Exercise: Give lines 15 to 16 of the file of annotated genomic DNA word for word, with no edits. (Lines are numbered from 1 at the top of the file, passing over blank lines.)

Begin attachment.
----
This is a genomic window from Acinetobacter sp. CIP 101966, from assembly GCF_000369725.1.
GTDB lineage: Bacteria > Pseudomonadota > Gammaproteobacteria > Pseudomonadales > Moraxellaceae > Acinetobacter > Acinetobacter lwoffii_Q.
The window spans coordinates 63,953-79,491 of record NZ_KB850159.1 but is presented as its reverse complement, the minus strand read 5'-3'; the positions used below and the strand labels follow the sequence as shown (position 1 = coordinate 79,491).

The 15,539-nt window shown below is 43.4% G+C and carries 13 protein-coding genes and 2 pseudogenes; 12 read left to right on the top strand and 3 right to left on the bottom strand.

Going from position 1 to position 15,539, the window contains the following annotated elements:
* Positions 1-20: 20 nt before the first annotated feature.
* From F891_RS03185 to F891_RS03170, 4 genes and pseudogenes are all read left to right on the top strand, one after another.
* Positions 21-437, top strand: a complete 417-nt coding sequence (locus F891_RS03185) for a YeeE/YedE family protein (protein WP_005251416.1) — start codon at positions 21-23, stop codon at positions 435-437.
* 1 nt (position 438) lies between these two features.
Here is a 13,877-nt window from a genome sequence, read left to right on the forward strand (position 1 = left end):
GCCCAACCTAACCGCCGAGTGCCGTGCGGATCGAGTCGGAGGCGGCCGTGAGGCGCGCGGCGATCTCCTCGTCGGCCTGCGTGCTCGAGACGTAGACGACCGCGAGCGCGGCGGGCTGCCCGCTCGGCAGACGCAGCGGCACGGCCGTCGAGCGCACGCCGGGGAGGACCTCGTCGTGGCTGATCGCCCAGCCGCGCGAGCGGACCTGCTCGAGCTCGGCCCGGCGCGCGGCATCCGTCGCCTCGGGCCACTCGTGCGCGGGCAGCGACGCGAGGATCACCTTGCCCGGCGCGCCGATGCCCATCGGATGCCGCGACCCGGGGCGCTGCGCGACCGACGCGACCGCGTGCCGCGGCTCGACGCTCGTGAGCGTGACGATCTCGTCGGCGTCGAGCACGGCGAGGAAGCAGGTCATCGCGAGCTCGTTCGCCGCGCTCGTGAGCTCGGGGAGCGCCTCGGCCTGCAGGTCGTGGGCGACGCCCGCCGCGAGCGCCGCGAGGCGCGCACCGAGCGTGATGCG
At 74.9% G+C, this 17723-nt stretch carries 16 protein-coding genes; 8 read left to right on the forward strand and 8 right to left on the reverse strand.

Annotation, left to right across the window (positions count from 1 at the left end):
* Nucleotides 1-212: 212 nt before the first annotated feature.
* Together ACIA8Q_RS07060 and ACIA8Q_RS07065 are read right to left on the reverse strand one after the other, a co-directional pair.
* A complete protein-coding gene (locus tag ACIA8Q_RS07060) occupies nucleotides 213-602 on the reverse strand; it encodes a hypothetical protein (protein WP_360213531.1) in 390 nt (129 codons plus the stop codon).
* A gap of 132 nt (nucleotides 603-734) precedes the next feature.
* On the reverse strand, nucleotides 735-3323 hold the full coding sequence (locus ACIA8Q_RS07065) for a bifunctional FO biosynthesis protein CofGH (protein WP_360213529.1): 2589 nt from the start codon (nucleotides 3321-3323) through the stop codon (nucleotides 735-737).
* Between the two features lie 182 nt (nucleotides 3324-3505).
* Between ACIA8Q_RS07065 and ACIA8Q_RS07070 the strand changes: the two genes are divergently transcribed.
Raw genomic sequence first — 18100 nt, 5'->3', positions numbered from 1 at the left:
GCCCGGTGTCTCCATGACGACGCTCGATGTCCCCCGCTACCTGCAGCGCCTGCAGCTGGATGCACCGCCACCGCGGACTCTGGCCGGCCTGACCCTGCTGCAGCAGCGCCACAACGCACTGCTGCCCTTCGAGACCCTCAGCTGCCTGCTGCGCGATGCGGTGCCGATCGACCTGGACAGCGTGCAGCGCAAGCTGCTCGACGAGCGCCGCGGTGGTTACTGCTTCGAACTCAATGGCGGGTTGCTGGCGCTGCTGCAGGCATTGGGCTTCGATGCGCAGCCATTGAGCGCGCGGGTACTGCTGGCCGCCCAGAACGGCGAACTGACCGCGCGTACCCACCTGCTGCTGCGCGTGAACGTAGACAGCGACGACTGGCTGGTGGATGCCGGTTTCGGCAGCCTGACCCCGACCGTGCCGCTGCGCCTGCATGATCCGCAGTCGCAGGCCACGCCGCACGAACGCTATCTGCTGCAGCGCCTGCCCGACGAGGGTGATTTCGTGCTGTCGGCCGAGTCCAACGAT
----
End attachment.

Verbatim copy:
* Together ACIA8Q_RS07060 and ACIA8Q_RS07065 are read right to left on the reverse strand one after the other, a co-directional pair.
* A complete protein-coding gene (locus tag ACIA8Q_RS07060) occupies nucleotides 213-602 on the reverse strand; it encodes a hypothetical protein (protein WP_360213531.1) in 390 nt (129 codons plus the stop codon).